Laparoscopic Gastric Bypass Surgery
Laparoscopic Gastric Bypass Surgery is a very well established weight loss procedure. The stomach is first divided to create a small gastric pouch. Next, a Y-shaped section of intestine is fashioned and joined to the gastric pouch. This allows food to bypass the lower stomach and move directly into the intestines. The procedure may be performed laparoscopically (keyhole) but on occasions requires an open (large incision) approach.
The small gastric pouch limits the amount of food that is eaten by helping you feel full with a small meal, and the Laparoscopic Gastric Bypass Surgery amplifies this effect and reduces hunger by release of natural appetite inhibiting hormones in response to food entering the intestines earlier. As a result, weight loss is excellent and consistent.
Laparoscopic Gastric Bypass Surgery also has a specific effect on diabetes. Insulin function is enhanced by hormones released from the intestine triggered by food. In combination with weight loss, the effect on diabetes can be dramatic.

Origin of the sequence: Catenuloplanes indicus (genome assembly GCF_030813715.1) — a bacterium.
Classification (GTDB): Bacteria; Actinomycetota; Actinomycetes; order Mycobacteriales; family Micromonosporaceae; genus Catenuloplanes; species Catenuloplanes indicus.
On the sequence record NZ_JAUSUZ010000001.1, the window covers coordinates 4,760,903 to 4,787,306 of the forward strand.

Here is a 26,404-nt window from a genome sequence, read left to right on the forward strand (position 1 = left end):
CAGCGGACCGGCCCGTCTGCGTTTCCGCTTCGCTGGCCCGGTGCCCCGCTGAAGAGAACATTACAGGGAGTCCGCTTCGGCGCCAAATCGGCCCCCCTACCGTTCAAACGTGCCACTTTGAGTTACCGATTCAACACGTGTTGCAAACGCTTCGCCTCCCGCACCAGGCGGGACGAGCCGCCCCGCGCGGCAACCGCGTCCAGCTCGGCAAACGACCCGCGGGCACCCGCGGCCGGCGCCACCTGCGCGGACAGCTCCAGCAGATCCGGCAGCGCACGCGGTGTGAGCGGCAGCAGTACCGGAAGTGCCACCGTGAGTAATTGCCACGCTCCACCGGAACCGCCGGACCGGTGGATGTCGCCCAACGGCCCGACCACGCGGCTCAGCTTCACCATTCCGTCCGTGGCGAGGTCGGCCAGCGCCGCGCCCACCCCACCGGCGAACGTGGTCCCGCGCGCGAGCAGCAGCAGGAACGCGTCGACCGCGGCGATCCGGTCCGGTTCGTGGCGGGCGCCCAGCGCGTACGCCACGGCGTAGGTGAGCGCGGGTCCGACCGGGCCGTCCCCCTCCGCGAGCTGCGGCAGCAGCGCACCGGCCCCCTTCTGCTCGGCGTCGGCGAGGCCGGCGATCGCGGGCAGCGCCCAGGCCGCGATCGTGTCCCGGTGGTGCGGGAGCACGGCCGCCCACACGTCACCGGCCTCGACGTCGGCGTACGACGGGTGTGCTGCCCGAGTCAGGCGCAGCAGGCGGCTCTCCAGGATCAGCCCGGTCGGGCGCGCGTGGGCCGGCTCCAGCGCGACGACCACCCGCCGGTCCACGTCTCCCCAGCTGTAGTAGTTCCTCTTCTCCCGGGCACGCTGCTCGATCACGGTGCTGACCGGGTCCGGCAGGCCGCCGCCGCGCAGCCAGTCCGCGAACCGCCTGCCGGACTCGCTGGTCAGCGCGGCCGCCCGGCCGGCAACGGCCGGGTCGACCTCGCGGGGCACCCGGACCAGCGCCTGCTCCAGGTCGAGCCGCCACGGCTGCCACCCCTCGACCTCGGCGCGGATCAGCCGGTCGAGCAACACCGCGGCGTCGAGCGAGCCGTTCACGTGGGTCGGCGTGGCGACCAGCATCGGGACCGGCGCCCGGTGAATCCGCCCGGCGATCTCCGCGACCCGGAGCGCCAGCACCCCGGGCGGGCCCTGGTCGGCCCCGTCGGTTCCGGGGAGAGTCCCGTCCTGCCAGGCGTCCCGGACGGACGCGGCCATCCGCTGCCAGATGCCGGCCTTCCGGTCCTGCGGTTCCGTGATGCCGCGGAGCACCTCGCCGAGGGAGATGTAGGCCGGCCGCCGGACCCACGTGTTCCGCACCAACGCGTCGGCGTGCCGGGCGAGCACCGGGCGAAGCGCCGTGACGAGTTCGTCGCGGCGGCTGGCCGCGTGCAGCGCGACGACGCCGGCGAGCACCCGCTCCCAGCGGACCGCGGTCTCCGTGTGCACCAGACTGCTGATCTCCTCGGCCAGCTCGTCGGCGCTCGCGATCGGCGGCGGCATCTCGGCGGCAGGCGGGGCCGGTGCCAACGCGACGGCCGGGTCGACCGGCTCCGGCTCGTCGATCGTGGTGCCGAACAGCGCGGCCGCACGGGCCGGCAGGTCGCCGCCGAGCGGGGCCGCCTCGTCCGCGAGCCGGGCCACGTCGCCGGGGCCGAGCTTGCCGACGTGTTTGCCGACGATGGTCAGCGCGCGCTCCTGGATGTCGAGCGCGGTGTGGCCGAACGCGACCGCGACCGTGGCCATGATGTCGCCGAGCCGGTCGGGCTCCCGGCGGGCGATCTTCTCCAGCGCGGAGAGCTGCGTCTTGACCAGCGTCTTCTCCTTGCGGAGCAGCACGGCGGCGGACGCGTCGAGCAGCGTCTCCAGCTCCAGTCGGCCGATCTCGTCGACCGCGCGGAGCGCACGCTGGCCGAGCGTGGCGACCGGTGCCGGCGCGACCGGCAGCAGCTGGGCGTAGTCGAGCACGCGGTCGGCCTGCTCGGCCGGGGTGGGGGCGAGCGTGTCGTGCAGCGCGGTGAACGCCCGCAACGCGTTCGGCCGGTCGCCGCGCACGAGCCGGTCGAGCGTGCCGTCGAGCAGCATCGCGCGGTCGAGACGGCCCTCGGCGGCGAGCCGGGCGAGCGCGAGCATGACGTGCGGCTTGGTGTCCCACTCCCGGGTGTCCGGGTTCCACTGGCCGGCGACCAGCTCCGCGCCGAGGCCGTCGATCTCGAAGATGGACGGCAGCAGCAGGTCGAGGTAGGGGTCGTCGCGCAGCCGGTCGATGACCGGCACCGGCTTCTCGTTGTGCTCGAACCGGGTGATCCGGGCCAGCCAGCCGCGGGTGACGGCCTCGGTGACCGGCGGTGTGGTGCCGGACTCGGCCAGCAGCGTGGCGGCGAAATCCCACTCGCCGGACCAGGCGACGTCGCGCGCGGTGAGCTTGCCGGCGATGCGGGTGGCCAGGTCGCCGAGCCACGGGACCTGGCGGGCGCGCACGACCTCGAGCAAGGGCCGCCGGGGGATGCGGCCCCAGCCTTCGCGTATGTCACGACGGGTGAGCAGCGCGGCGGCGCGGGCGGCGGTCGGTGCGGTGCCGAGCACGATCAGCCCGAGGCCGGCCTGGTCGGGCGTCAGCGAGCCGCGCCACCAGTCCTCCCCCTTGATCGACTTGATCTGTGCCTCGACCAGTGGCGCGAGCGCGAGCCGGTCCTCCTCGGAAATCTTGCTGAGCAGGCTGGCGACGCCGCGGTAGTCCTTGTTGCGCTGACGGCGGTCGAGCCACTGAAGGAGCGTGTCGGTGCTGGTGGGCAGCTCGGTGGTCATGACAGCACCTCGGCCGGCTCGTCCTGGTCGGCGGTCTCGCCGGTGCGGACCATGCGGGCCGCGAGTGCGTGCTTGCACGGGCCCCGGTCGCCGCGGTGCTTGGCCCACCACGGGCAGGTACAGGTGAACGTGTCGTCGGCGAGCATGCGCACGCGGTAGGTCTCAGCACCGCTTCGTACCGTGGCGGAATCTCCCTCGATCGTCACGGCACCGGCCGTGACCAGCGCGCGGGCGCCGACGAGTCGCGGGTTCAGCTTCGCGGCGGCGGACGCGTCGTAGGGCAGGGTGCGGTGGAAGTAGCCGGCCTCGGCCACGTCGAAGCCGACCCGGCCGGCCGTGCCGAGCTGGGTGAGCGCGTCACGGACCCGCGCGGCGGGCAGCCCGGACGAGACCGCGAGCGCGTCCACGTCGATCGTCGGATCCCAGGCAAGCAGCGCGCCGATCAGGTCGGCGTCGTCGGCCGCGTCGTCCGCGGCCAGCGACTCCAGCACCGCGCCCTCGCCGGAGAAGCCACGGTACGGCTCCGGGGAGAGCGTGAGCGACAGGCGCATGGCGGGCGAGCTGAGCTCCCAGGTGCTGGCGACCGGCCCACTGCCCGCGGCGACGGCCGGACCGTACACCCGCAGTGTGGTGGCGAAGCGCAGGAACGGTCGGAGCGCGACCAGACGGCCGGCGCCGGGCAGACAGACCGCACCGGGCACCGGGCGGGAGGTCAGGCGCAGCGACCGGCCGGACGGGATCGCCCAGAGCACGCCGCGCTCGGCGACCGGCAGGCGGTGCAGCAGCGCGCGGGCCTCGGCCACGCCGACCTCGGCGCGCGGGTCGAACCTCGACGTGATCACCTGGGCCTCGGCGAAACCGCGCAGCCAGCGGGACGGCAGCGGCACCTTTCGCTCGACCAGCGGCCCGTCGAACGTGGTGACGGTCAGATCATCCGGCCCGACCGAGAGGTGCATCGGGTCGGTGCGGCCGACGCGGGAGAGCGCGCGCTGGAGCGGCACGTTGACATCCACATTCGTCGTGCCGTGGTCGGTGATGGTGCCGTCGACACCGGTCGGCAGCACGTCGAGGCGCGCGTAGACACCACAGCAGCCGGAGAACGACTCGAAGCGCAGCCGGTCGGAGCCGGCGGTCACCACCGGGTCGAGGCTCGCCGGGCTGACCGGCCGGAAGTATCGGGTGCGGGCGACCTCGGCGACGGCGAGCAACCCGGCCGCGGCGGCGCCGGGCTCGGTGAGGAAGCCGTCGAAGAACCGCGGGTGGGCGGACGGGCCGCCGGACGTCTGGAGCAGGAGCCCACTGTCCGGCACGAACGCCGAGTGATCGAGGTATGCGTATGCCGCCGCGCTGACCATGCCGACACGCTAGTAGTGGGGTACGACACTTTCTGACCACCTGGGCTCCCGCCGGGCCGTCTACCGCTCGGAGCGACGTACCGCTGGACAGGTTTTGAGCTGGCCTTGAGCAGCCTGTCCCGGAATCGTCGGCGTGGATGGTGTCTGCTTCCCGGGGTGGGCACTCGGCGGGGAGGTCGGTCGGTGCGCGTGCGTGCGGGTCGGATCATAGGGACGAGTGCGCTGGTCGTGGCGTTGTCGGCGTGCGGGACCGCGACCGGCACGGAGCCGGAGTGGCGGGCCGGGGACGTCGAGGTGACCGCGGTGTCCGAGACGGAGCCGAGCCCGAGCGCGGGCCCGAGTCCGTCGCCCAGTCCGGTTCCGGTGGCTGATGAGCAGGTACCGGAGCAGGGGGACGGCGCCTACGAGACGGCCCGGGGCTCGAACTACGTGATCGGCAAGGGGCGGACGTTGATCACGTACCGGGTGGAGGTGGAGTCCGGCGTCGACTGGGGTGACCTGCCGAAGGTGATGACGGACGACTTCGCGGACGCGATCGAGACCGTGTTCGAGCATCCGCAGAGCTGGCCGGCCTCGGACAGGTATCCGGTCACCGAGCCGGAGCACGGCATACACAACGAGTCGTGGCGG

Eating with a Laparoscopic Gastric Bypass Surgery is often a little less demanding than with gastric banding, but again it is important to eat slowly and chew well.
Risks of Gastric Bypass Surgery
Being the most complex of the operations, the operative risk with Laparoscopic Gastric Bypass is also higher. The main issue is leak from the staple from any of the joins or staple lines, but bleeding, infection or general medical complications can also occur. The major complication rate is around 5-10%.
Advantages of Gastric Bypass Surgery
- Reliable, proven operation with consistent results
- No post-operative adjustments are required
- Particularly good results seen in Insulin dependent diabetics
- Average 65-80 % Excess Body Weight Loss
Disadvantages of Gastric Bypass Surgery
- Longer operating time and longer stay in hospital (4-7 nights)
- Leak from staple line where gastric pouch has been joined to small intestine (2-3%) which would prolong hospital stay and may require further intervention
- Greater nutritional surveillance required including more frequent blood tests, see below
Dietetic Requirements of Gastric Bypass
- A healthy, balanced eating plan is recommended with focus on portion control
- There is a greater risk of developing nutritional deficiencies due to the reduced volume of food that can be eaten and also due to the malabsorption that is surgically created. Most commonly deficiencies occur in Vitamin B12, Vitamin D, iron, folate, calcium and zinc. Hence these nutrients need to be closely monitored with regular blood tests
- Intolerance of high sugar foods can occur due to the changes in gut anatomy with this operation. ‘Dumping syndrome’ can result, causing dizziness, sweating, nausea and diarrhoea. To prevent this, high sugar foods and alcohol should be avoided
- At least 6-12 monthly review of nutritional adequacy (including annual blood tests) to ensure maintenance of adequate nutritional health.